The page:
Conservation genetic assessment of the blue-spotted salamander in Iowa
American Midland Naturalist
Blue-spotted salamanders (Ambystoma laterale) are a widespread and relatively common species throughout northeastern North America. The distribution of this species is marked by a pair of peripherally isolated populations at the southwestern boundary of its range in Iowa, a state where these salamanders are endangered. Because small peripatric populations suffer greater risks of extinction, the genetic state of the isolates was compared to that of a reference population that appears to be in geographic contiguity with the primary distribution of the species. Five polymorphic microsatellite loci were used to examine population genetic structure. Whereas allelic richness exhibited by each locus was qualitatively similar across study populations, genetic data indicate that the scaled effective population sizes of the peripheral isolates were demonstrably smaller compared to that of the reference population. One of the Iowa isolates shows evidence of a recent bottleneck and of substantial inbreeding; this population may therefore be subject to a particularly heightened risk of extirpation.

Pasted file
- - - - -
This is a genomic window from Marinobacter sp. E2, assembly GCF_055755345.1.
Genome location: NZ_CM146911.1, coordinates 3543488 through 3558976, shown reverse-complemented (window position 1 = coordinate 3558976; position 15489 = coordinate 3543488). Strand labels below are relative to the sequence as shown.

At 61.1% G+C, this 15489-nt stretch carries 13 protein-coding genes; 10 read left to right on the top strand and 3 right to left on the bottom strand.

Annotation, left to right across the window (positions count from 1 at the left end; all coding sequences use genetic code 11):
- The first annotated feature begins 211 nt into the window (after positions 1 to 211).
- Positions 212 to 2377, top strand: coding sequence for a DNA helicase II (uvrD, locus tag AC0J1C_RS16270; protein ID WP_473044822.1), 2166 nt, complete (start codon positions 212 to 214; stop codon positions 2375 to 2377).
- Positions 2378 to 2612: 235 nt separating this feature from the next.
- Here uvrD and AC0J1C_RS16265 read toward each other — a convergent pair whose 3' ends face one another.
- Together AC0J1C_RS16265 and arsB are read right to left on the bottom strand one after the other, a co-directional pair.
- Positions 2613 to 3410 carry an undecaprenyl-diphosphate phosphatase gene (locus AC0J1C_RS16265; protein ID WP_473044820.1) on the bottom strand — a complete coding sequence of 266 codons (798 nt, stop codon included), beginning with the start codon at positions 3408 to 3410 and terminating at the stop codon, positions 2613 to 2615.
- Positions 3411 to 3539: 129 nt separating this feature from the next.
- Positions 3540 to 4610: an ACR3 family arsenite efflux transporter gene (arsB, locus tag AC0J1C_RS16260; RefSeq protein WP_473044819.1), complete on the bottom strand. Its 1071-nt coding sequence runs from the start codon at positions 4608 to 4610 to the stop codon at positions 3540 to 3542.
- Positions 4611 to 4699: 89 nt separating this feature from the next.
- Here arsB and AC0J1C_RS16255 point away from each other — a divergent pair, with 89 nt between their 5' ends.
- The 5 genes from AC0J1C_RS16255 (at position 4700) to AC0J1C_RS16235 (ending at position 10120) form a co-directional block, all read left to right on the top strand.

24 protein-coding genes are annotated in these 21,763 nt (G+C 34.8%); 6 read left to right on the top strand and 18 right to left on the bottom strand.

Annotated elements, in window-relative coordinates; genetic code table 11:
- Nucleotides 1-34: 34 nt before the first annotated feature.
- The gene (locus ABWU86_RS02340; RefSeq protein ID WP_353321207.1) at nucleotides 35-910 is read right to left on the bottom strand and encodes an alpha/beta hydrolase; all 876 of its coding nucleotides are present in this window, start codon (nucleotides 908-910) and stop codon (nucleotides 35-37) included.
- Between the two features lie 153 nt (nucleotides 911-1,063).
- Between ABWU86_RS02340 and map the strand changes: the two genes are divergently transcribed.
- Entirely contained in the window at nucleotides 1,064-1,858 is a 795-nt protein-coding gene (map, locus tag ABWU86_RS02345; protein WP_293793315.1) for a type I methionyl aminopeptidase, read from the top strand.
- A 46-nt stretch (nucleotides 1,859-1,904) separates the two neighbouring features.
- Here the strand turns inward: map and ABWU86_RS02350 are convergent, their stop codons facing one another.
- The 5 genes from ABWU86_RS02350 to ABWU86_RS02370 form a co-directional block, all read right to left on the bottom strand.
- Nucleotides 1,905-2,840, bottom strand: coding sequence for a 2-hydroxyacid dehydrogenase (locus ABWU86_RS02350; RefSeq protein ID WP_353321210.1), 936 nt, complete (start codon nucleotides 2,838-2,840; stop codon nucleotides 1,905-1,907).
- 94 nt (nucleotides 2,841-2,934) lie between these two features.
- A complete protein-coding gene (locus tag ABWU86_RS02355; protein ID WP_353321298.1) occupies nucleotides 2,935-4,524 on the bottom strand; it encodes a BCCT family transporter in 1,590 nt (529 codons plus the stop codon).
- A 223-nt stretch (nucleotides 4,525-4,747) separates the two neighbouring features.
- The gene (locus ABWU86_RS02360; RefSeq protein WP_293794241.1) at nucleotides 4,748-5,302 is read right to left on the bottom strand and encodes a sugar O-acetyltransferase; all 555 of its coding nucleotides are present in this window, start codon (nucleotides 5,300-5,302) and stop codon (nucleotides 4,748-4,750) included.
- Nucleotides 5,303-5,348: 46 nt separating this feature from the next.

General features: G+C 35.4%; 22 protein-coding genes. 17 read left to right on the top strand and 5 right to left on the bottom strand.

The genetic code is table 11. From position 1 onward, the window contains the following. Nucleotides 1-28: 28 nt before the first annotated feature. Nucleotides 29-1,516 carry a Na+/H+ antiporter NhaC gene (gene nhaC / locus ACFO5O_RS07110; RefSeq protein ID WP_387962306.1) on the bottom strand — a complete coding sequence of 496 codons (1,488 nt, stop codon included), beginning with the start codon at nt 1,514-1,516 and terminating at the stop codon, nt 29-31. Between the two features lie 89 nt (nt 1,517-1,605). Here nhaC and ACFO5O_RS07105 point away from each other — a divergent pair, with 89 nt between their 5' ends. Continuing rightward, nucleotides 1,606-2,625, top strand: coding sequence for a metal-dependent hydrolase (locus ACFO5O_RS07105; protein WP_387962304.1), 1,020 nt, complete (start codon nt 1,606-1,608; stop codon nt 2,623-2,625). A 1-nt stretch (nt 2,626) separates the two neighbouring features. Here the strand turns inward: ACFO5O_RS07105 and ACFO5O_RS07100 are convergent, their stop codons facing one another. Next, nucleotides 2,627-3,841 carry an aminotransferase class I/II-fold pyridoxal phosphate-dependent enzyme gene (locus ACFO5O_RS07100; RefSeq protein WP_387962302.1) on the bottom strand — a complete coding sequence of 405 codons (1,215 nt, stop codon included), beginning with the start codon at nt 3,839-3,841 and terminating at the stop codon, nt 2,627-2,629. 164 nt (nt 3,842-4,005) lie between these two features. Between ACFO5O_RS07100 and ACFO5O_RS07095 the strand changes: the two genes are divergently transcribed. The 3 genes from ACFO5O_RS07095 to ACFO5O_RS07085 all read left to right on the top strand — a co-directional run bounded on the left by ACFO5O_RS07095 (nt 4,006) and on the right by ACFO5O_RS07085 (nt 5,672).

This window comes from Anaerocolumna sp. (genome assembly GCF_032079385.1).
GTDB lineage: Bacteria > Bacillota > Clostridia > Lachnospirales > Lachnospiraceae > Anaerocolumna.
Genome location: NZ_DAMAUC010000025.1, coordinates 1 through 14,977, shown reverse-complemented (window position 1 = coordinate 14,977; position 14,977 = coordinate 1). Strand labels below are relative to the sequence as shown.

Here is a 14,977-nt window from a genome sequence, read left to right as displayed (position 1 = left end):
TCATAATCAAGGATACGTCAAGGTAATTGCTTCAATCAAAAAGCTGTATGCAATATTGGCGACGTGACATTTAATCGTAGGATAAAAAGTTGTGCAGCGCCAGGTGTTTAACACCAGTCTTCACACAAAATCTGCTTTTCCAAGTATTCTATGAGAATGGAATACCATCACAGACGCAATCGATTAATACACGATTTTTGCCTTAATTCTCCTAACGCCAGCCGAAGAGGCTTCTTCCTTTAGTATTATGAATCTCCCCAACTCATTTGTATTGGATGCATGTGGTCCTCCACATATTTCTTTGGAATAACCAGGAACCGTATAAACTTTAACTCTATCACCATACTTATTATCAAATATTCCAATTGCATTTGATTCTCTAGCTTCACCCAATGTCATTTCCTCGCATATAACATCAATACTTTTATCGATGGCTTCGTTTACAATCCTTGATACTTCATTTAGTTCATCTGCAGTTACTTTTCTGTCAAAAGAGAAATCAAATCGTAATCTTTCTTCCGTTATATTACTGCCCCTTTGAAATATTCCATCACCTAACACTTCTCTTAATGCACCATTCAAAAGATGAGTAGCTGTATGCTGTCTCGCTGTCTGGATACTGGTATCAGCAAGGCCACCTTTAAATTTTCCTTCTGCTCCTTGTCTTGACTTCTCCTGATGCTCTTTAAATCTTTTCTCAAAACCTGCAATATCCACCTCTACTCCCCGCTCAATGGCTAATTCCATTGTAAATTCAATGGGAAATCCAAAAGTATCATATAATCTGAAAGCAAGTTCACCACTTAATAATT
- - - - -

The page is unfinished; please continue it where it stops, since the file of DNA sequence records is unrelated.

Department of Biology
Original Publication Date
DOI of published version
Eastman, Jonathan M.; Spradling, Theresa A.; Demastes, James W.; and Hadow, Harlo, "Conservation genetic assessment of the blue-spotted salamander in Iowa" (2007). Faculty Publications. 2590.